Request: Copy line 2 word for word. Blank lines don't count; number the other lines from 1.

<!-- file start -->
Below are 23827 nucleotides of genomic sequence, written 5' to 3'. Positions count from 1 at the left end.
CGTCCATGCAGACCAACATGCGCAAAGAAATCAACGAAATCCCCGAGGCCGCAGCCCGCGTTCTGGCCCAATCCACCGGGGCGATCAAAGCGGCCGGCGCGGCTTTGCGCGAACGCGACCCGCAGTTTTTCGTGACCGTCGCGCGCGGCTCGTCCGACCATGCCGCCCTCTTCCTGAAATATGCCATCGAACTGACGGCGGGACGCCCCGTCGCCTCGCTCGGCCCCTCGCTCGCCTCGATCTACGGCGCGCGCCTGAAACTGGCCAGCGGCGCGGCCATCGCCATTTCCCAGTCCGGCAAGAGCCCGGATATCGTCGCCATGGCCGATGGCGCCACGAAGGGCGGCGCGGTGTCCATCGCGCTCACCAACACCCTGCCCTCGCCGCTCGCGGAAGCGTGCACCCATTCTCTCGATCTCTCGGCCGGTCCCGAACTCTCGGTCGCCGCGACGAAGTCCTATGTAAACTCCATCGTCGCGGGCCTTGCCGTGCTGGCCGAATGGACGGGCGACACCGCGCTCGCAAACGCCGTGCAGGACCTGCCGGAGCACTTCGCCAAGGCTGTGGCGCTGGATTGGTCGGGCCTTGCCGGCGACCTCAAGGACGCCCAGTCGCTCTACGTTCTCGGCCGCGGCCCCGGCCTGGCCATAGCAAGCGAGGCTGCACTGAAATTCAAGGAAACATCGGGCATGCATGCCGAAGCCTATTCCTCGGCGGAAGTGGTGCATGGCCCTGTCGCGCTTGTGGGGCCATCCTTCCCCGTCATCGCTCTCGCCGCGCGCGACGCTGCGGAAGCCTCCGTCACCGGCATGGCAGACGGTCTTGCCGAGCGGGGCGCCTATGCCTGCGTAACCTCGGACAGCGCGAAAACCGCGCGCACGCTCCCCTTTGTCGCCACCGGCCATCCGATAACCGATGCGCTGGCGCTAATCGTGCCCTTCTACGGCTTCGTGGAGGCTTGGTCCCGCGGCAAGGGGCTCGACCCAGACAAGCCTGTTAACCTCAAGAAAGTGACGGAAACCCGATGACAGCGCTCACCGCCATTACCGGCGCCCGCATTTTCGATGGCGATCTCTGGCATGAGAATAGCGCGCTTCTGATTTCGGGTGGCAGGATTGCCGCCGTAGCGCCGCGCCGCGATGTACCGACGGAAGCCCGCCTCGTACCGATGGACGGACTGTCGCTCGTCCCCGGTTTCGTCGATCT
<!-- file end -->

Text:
CGTCCATGCAGACCAACATGCGCAAAGAAATCAACGAAATCCCCGAGGCCGCAGCCCGCGTTCTGGCCCAATCCACCGGGGCGATCAAAGCGGCCGGCGCGGCTTTGCGCGAACGCGACCCGCAGTTTTTCGTGACCGTCGCGCGCGGCTCGTCCGACCATGCCGCCCTCTTCCTGAAATATGCCATCGAACTGACGGCGGGACGCCCCGTCGCCTCGCTCGGCCCCTCGCTCGCCTCGATCTACGGCGCGCGCCTGAAACTGGCCAGCGGCGCGGCCATCGCCATTTCCCAGTCCGGCAAGAGCCCGGATATCGTCGCCATGGCCGATGGCGCCACGAAGGGCGGCGCGGTGTCCATCGCGCTCACCAACACCCTGCCCTCGCCGCTCGCGGAAGCGTGCACCCATTCTCTCGATCTCTCGGCCGGTCCCGAACTCTCGGTCGCCGCGACGAAGTCCTATGTAAACTCCATCGTCGCGGGCCTTGCCGTGCTGGCCGAATGGACGGGCGACACCGCGCTCGCAAACGCCGTGCAGGACCTGCCGGAGCACTTCGCCAAGGCTGTGGCGCTGGATTGGTCGGGCCTTGCCGGCGACCTCAAGGACGCCCAGTCGCTCTACGTTCTCGGCCGCGGCCCCGGCCTGGCCATAGCAAGCGAGGCTGCACTGAAATTCAAGGAAACATCGGGCATGCATGCCGAAGCCTATTCCTCGGCGGAAGTGGTGCATGGCCCTGTCGCGCTTGTGGGGCCATCCTTCCCCGTCATCGCTCTCGCCGCGCGCGACGCTGCGGAAGCCTCCGTCACCGGCATGGCAGACGGTCTTGCCGAGCGGGGCGCCTATGCCTGCGTAACCTCGGACAGCGCGAAAACCGCGCGCACGCTCCCCTTTGTCGCCACCGGCCATCCGATAACCGATGCGCTGGCGCTAATCGTGCCCTTCTACGGCTTCGTGGAGGCTTGGTCCCGCGGCAAGGGGCTCGACCCAGACAAGCCTGTTAACCTCAAGAAAGTGACGGAAACCCGATGACAGCGCTCACCGCCATTACCGGCGCCCGCATTTTCGATGGCGATCTCTGGCATGAGAATAGCGCGCTTCTGATTTCGGGTGGCAGGATTGCCGCCGTAGCGCCGCGCCGCGATGTACCGACGGAAGCCCGCCTCGTACCGATGGACGGACTGTCGCTCGTCCCCGGTTTCGTCGATCT